The Philadelphia Police Department on Friday on announced a new policy on handling trespassing calls after the arrests of two African-American men at a Starbucks sparked protests over racial bias.
Under the new policy, officers should "attempt to de-escalate and mediate the disturbance" between a property owner and accused trespasser and ask for a police supervisor at the scene "to avoid misuse of police authority by business owners and the appearance of any impropriety by the officers."
Additionally, the accused trespasser has to "know and understand that he/she is not allowed" on the property and defy an order to leave in the presence of police, according to the guideline. The owner must also sign a document confirming the intention to prosecute.
"While business owners may exclude persons from their establishments, they cannot misuse the authority of police officers in the process," said a memorandum on the new policy.
"Such misuse may lead to a technically lawful arrest, but can create the appearance of improprieties on behalf of the officers and the department."
An investigation by the internal affairs division found the officers "adhered to state law mandates and did not violate ... policy as it existed then," the department said in a statement.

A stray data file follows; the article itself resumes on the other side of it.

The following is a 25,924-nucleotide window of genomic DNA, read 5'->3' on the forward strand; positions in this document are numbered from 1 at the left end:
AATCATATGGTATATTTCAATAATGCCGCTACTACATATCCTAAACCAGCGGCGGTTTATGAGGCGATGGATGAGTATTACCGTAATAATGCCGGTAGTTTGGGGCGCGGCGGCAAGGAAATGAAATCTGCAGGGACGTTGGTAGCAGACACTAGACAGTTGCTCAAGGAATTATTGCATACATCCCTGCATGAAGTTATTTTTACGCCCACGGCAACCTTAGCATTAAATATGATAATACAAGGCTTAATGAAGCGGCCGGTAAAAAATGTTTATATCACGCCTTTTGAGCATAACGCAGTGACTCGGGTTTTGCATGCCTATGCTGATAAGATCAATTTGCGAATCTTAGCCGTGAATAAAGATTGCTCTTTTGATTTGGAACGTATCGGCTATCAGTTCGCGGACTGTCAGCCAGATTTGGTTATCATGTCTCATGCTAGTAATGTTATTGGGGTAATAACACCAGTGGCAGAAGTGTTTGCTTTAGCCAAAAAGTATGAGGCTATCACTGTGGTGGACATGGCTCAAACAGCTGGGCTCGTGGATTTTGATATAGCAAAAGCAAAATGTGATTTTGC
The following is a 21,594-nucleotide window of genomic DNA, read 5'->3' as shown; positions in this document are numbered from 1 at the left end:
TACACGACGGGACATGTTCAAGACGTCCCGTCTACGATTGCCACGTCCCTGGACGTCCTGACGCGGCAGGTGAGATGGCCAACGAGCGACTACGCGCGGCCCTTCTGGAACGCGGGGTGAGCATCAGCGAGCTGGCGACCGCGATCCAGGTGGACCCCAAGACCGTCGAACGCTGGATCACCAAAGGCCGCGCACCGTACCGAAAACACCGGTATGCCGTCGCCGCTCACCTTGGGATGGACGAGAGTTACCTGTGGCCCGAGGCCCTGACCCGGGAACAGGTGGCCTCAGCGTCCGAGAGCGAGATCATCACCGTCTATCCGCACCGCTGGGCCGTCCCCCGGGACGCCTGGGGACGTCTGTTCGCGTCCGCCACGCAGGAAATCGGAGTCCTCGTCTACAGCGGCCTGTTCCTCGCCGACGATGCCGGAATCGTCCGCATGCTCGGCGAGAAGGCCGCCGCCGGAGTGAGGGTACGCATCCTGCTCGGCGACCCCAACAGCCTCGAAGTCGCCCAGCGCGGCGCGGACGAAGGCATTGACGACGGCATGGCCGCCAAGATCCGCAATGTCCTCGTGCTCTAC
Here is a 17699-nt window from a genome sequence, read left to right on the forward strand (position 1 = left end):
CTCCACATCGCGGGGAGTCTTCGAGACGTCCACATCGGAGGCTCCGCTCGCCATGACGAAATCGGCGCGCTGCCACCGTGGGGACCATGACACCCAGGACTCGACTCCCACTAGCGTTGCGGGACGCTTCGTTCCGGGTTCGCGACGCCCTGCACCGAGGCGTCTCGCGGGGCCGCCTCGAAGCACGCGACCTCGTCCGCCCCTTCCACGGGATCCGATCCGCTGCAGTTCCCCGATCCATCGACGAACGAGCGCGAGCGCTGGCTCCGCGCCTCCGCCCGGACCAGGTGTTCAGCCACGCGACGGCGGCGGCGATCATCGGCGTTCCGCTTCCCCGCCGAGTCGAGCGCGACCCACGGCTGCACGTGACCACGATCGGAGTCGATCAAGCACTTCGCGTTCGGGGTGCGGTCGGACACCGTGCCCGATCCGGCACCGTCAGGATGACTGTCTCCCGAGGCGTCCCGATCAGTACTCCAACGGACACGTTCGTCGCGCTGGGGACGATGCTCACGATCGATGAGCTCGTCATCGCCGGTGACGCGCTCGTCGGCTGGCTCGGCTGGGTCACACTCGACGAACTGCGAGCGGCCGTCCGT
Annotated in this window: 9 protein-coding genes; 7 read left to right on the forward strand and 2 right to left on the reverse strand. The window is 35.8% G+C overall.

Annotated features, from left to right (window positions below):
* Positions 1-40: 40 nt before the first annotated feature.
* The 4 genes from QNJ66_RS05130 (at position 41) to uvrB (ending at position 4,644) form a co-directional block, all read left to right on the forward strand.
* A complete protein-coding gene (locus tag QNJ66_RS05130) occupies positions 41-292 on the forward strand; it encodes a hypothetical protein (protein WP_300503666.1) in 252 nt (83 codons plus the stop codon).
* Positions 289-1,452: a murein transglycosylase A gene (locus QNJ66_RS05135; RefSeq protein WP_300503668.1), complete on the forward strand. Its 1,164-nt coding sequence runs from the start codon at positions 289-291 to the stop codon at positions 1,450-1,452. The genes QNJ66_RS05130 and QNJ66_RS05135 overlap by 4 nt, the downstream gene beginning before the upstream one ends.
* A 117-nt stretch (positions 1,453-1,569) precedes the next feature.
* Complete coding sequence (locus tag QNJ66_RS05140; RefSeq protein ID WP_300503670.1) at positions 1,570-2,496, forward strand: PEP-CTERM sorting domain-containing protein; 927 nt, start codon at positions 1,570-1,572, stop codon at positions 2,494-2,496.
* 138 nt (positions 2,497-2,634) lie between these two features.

Police Commissioner Richard Ross, who is black, apologized to the men in April, saying he made the decision worse by initially defending his officers' actions.
"We've made a lot of progress and will continue to do so as we explore and implement new practices that reflect the importance of diversity, public safety and accountability," Ross said in a statement Friday.
The men, Donte Robinson and Rashon Nelson, reached agreements with the coffee store chain and the city last month, and have pledged to support a $200,000 effort to encourage young entrepreneurs.
On April 12, Robinson and Nelson asked to use the bathroom at the Starbucks as they waited for a business meeting but were told it was for paying customers only. They then occupied a table without making a purchase -- a common occurrence at the company's locations.
Within minutes of their arrival, a manager called police after the men declined to leave because, they said, they were waiting for an acquaintance.
The video of the arrests went viral. The men were not charged with a crime.
Starbucks CEO Kevin Johnson apologized for the arrests, calling them "reprehensible."
Starbucks, as part of the agreement, is also giving the men the opportunity to complete their undergraduate degrees for free through a partnership with Arizona State University.
The incident led to protests and reignited a national conversation over racial profiling. The mammoth coffee chain agreed to close its 8,000 company-owned stores in the United States on May 29 to educate employees about racial bias.